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  • ABC News(ATLANTA) -- A student at Morehouse College in Atlanta who was looking for some extra credit ended up getting more than he bargained for. A rap video he made for his biology class has gone viral, with nearly 660,000 views on YouTube.The young scholar, Julien Turner, transformed the Lil Uzi song, “XO Tour Llif3,” into a biology lesson with educational lyrics like: “The DNA starts to unwind. The RNA reads the other side. Meiosis is the key to making life. Mitosis copies cells about to die. If my genes go left unread, all my cells are dead.”Turner, a linebacker on the college’s football team, said the idea came to him as he was sitting in bed after a game one night.“[I] was listening to 'XO Tour Llif3' and I remembered [the professor] had assigned an extra credit assignment where I could make a music video out of anything, and ‘all my cells are dead’ just kept repeating in my head,” Turner, 19, a marketing major, said on “Good Morning America” Monday. “I scrambled to check my notes to make sure it had something to do with biology and I started writing lyrics that were parallel to the song so I could remember it better. I called up a few teammates and we made the video, and it just blew up from there.”His professor, Dr. Dwann Davenport, said Turner earned the extra credit with his creative music video.“I actually heard about it before I even checked my email to see that he’d turned it in,” Davenportd said. “I see the text message with the link and I clicked on it and I was like, ‘Oh this is catchy. This is nice.’ I saw all the likes and all the retweets and I was like, ‘Wait, this is my student. Wait a minute, this is Julien. Oh my goodness.’ I was so excited, but I didn’t expect anything like this.”Davenport said Turner was already “an excellent student doing well in the class, minus the extra credit.”“He’s an athlete, he’s on the football team. He’s amazing,” she said.Turner said he and his younger brother also started their own production company, Dreadhead Films, several years ago, and that “it’s crazy” this video went viral because “it’s the worst film” he has ever made. He said his brother is usually the cinematographer and editor, but he didn’t work on this one.Music runs in Turner’s family. His father, Kevin Turner, is a jazz guitarist and music professor at Ohio State.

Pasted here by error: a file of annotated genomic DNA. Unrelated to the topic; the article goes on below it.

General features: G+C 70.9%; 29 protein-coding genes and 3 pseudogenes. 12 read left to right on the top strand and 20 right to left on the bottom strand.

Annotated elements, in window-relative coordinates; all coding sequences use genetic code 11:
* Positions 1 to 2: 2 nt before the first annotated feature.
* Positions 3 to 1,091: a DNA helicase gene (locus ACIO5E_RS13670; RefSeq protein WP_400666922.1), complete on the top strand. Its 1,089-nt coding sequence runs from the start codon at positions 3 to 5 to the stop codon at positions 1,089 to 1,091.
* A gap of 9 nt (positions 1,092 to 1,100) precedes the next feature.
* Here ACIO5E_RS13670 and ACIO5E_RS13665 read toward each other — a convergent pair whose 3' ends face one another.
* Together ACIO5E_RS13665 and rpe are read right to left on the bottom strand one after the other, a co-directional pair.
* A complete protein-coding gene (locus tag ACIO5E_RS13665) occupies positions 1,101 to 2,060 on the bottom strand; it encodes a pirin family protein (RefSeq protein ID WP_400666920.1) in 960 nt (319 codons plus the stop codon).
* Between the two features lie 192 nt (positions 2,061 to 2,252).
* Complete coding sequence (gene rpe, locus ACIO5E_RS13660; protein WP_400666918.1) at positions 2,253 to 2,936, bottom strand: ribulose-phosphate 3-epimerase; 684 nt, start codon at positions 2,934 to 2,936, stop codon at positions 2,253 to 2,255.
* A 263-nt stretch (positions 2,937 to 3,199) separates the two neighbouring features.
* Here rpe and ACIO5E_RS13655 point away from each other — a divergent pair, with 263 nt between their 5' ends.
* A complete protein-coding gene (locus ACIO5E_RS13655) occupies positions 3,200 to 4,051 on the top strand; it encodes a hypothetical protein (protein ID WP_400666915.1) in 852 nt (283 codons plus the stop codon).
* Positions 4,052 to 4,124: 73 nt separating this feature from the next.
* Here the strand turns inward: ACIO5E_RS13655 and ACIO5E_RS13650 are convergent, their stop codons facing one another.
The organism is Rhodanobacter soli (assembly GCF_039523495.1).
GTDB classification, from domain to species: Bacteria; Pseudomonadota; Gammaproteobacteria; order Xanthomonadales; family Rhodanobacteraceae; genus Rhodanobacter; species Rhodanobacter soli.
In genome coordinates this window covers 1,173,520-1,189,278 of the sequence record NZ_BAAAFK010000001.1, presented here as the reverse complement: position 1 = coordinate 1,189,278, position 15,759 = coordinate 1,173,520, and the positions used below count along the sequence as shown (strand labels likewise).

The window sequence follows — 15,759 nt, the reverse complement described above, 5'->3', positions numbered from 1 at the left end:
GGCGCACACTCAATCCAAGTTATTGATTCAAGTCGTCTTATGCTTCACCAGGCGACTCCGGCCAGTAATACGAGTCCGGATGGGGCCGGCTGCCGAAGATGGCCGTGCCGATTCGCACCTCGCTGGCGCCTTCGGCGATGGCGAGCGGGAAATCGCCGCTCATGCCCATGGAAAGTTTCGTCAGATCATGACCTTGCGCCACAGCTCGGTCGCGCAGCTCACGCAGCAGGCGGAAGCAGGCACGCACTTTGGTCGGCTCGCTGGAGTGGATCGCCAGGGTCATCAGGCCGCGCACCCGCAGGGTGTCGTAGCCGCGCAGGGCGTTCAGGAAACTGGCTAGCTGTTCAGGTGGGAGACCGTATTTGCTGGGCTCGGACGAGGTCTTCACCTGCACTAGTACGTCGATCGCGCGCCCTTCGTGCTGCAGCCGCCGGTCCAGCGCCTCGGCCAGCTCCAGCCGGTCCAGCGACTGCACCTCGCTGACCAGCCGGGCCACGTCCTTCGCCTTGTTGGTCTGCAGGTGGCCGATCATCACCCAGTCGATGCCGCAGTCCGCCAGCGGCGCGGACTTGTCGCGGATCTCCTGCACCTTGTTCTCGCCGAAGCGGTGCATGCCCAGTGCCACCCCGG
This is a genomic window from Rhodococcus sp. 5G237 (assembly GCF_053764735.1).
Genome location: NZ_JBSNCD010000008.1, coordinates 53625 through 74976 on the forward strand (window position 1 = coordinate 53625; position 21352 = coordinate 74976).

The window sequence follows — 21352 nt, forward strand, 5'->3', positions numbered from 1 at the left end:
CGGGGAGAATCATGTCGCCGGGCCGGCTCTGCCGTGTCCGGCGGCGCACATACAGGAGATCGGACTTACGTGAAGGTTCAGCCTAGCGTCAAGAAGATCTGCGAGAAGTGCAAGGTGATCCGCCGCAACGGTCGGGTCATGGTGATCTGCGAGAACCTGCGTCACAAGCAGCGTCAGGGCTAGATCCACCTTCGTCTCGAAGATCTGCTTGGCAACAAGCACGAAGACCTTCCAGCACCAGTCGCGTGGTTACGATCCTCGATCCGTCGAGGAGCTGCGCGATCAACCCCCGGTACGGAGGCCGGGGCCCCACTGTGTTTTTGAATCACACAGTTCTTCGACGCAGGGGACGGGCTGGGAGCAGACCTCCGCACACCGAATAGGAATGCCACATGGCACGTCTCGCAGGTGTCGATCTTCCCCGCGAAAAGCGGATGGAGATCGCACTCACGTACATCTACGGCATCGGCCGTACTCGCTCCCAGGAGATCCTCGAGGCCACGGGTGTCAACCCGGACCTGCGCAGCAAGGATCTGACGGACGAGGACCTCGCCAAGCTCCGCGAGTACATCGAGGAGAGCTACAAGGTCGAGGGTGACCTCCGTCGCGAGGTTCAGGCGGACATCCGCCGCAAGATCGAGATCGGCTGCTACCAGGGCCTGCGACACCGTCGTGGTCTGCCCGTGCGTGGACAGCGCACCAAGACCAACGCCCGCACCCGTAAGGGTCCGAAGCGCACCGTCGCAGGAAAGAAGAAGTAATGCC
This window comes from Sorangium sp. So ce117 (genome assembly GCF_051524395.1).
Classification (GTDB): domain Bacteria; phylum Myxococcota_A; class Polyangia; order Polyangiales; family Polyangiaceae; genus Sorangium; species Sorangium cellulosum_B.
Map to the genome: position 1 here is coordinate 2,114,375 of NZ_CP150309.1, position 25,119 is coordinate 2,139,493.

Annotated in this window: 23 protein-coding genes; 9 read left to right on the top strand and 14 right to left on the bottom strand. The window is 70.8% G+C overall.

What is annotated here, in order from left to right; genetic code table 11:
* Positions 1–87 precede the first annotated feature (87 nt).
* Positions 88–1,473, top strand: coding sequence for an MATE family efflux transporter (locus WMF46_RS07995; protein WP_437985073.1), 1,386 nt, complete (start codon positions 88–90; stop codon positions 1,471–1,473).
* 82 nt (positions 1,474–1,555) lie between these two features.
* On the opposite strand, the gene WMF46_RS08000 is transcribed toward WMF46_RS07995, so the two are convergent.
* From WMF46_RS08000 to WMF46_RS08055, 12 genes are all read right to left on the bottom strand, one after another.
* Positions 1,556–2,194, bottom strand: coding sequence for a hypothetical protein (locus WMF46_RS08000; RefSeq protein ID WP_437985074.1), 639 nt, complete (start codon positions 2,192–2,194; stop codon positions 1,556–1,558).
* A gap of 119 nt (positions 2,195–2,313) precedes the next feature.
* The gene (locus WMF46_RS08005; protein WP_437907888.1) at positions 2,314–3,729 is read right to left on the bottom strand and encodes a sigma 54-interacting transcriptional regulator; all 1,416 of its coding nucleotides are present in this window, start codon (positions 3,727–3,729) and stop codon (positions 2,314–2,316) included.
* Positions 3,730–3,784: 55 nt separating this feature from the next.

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  • Sassy Mouth Photo / www.sassymouth.net(MERIDEN, Conn.) -- One 5-year-old girl had one wish before her fourth open heart surgery -- get married to her best friend.Sophia Chiappalone's mother, Kristy Somerset-Chiappalone, told ABC News she'd do anything to give another smile to her daughter, who was born with several heart defects.Chiappalone, who has already undergone three open heart surgeries during her short lifetime, spent much of her early life in Hartford Hospital's neonatal intensive care unit. She's now being treated at Boston Children's Hospital, where she is scheduled to undergo her fourth open heart surgery in January."It became apparent that her heart wasn't looking as well as they would like and we knew she needed treatment," Somerset-Chiappalone recalled. "So I asked Sophia, 'What do you want to do? Do you want to go to an indoor water park? Do you want to go on a shopping spree, maybe get some toys?'"And she said she wanted to be a princess and marry Hunter," the Meriden, Connecticut, mother of three recalled.When Somerset-Chiappalone, 36, told Tracy Laferriere, the mother of her daughter's bestie, Hunter, what her daughter wanted, the family was on board."Immediately I started crying," Laferriere, 34, told ABC News. "If it's in my power to give that to her how could I not?"Laferriere's best friend is photographer, Marisa Balletti-Lavoie, and offered to give Chiappalone a mock wedding photo shoot. She even got Bliss Bridal in Chester, Connecticut, to supply a veil and a little wedding dress -- well, really it was a flower girl's dress -- for Chiappalone.The two best friends, who met in preschool, spent an hour on Oct. 23 inside City Park in Meriden, capturing the fall-inspired wedding images."Just seeing Sophia's smile, he didn't complain once," Hunter's mother said of the photo shoot. "He was genuinely having a fun time. They were laughing together, tickling, swinging and on the slides. I think he really enjoyed it. I think it makes him happy to see her happy."Although it seemed that Sophia "felt like a princess" and "radiated the whole time," Somerset-Chiappalone said for her there were mixed emotions."I was trying so hard to be strong," she admitted. "I'm trying to be strong for Sophia. In reality, she's slipping into heart failure more and more, and this might be the only time I ever see her in a wedding dress. That was going through my head."Still, the mom has her own wish for her daughter: "I wish that she keeps her fighting spirit. And I hope she never loses her quality of life ... no matter what the end result is."Copyright © 2017, ABC Radio. All rights reserved.